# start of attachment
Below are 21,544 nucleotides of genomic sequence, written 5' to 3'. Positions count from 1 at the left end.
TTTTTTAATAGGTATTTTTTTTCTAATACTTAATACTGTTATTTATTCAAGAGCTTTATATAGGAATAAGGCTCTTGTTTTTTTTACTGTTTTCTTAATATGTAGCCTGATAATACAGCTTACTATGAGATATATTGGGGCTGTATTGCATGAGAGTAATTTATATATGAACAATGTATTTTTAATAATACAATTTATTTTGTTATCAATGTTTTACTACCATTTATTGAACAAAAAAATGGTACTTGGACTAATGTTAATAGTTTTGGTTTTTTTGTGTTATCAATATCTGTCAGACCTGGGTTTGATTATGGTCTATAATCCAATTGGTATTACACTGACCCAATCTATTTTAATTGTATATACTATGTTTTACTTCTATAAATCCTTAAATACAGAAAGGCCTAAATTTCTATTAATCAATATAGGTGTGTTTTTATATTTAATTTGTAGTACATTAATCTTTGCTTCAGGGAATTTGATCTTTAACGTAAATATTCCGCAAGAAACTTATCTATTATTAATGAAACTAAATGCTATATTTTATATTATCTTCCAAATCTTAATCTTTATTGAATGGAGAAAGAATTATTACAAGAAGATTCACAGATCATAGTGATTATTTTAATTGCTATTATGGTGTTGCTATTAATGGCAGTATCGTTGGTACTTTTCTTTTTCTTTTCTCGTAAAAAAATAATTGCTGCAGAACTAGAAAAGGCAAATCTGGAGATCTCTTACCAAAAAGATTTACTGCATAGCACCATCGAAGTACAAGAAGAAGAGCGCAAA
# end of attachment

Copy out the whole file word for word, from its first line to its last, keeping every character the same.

Below are 21,544 nucleotides of genomic sequence, written 5' to 3'. Positions count from 1 at the left end.
TTTTTTAATAGGTATTTTTTTTCTAATACTTAATACTGTTATTTATTCAAGAGCTTTATATAGGAATAAGGCTCTTGTTTTTTTTACTGTTTTCTTAATATGTAGCCTGATAATACAGCTTACTATGAGATATATTGGGGCTGTATTGCATGAGAGTAATTTATATATGAACAATGTATTTTTAATAATACAATTTATTTTGTTATCAATGTTTTACTACCATTTATTGAACAAAAAAATGGTACTTGGACTAATGTTAATAGTTTTGGTTTTTTTGTGTTATCAATATCTGTCAGACCTGGGTTTGATTATGGTCTATAATCCAATTGGTATTACACTGACCCAATCTATTTTAATTGTATATACTATGTTTTACTTCTATAAATCCTTAAATACAGAAAGGCCTAAATTTCTATTAATCAATATAGGTGTGTTTTTATATTTAATTTGTAGTACATTAATCTTTGCTTCAGGGAATTTGATCTTTAACGTAAATATTCCGCAAGAAACTTATCTATTATTAATGAAACTAAATGCTATATTTTATATTATCTTCCAAATCTTAATCTTTATTGAATGGAGAAAGAATTATTACAAGAAGATTCACAGATCATAGTGATTATTTTAATTGCTATTATGGTGTTGCTATTAATGGCAGTATCGTTGGTACTTTTCTTTTTCTTTTCTCGTAAAAAAATAATTGCTGCAGAACTAGAAAAGGCAAATCTGGAGATCTCTTACCAAAAAGATTTACTGCATAGCACCATCGAAGTACAAGAAGAAGAGCGCAAA